American pima cotton production in California is forecast at a record-high 710,000 bales, up 27 percent from the 2005 crop. The USDA yield forecast is 1,244 pounds per acre. Upland cotton production in California is forecast at 770,000, down 28 percent from last. The yield is forecast at 1,306 pounds per acre.

Palla said there has been higher leaf grades this year and a puzzling lower quality in some instances. “We have had growers with two identical fields with identical varieties. One will grade 21s and the other will grade 31s. It has been confusing,” Palla said.

Seed counts are very high, 40 pounds to 50 pounds more per bale than normal, thus reducing turnouts significantly. However, cottonseed prices are at records highs, $220 per ton for upland and almost that much for pima seed. This is all related to high corn prices and the value of protein for dairy rations.

Spot Pima prices are at $1.10 with acalas bringing 75 cents at best now.

The high price of pima has textile mills playing a poker game with growers in a supply-tight market. U.S. ELS carryover is nonexistent, but mills are trying to bluff growers into lowering their prices to keep cotton out of storage.

“Everyone is waiting for the other to flinch,” Palla said.

Regardless of what happens with the current pima bluffing game, Palla expects pima to consume 60 percent to 70 percent of the Valley's acreage next year even with the $1.l0 price.

Rice

California rice production is forecast at 40 million cwt. for 2006, up 3 percent from the previous year. The yield forecast is 7,600 pounds per acre, and the harvested acreage is estimated at 526,000.

Corn

Corn for grain production is expected to total 490,000 tons, down 8 percent from last year. Harvested acreage of 100,000 thousand is down 9 percent. And the yield forecast of 4.90 tons per acre is up 2 percent from the previous year, at 1.59 million.

Almonds

The California almond juggernaut jumped back on track with another billion pound crop in '06, the fourth in the past five years.

Prices may not average $2.60 per pound as they did for the '05 crop, but they were high enough (well over $2 per pound) that thieves stole bins and truckloads from orchards and receiving yards.

Recently, the Merced County sheriff's office arrested two men unloading bins of processed almonds worth $400,000 from a rental truck.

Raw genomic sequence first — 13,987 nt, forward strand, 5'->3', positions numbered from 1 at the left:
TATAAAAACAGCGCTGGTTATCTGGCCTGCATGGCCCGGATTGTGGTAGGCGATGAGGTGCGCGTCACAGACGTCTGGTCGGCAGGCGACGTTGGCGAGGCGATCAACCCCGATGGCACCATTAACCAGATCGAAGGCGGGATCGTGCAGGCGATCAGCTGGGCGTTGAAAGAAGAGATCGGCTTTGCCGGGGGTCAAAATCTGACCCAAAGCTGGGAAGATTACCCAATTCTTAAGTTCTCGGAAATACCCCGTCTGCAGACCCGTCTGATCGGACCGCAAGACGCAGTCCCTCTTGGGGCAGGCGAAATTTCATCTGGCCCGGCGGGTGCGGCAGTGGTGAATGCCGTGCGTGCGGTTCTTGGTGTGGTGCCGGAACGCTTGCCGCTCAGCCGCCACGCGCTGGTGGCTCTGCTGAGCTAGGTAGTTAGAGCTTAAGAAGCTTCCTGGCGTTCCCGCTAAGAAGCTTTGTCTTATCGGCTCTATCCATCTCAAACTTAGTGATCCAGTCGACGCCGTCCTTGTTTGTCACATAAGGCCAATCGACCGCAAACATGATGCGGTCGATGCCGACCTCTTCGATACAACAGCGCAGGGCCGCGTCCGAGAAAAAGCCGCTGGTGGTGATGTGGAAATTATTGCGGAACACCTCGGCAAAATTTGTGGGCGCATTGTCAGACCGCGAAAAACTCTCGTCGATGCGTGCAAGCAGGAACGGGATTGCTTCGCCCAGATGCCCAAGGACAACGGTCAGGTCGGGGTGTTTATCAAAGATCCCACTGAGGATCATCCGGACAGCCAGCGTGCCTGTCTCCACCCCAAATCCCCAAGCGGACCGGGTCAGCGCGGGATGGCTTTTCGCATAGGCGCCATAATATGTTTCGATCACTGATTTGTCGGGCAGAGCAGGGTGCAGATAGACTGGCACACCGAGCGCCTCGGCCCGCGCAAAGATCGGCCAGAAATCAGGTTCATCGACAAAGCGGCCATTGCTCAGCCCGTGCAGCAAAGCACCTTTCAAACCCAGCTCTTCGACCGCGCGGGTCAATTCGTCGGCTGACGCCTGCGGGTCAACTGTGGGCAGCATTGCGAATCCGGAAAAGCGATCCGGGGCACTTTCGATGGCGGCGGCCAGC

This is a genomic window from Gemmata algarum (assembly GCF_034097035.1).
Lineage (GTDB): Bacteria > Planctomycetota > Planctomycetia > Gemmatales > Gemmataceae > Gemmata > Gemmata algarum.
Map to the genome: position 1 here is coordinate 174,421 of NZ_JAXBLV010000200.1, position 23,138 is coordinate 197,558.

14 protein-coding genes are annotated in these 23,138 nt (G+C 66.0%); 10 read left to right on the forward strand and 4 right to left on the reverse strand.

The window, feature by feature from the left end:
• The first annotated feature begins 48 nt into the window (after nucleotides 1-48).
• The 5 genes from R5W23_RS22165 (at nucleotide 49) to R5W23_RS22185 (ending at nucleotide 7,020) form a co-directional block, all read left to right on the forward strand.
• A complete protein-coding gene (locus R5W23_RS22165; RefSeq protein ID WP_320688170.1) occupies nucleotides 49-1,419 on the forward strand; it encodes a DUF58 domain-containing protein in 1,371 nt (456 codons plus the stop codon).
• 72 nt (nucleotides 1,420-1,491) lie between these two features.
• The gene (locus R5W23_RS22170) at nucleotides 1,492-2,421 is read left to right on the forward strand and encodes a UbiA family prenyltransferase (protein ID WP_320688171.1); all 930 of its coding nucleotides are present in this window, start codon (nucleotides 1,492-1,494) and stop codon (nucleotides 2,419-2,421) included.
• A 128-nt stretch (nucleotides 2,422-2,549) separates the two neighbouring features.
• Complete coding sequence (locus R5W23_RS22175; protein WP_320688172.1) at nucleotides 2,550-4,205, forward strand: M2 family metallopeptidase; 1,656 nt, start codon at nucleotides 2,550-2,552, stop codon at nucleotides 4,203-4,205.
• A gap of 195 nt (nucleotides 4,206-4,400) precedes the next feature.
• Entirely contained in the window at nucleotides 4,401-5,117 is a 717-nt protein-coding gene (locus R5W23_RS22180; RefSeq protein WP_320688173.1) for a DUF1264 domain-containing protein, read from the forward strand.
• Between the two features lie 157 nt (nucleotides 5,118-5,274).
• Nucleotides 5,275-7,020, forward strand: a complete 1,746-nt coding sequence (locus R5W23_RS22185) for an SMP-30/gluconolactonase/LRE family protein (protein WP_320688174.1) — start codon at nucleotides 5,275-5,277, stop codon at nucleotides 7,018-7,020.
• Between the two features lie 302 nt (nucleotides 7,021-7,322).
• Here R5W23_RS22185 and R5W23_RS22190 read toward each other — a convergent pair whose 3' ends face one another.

California produces 100 percent of the U.S. crop of almonds and 80 percent of the world supply. The crop represents a value of about $2.5 billion annually.

One-third of the California crop is sold domestically. The other two-thirds is sold to 90 markets worldwide. In the past five years, almond exports have increased 11 percent. Almonds are the largest specialty crop export in the United States. Almonds are the largest agricultural export from California with a value of $1.6 billion, more than the combined value of wine, table grapes, raisins and grape juice.

Domestic average U.S. consumption is skyrocketing. It has gone from 0.77 pounds in 2000 to 1.02 pounds in 2005, a period of record high prices for almonds.

The California almond industry is on track to achieve the title “healthiest specialty crop in the world” and that bodes well for the 1.5 million pound harvest expected in 2010.

Grapes

The table grape industry, which represents about 10 percent of the total California grape production, remains successful. However, raisin and wine grapes, especially in the Central Valley, continued to struggle in 2006.

About 35,000 acres of raisin grape acreage has been taken out in the past three years. A total of 100,000 acres of vines have been pushed out in the past five years because of an oversupply of grapes and poor prices. After the 2006 harvest, more were ripped out.

The natural seedless raisin crop from '06 estimated raisin-type grape acreage of 240,000 is “significantly less” than the 2005 deliveries of 319,000 tons. The Raisin Administrative Committee estimates this year's Natural Seedless crop at 259,557 tons.

The green crush this season is estimated at 300,000 tons, 175,000 tons less than last year.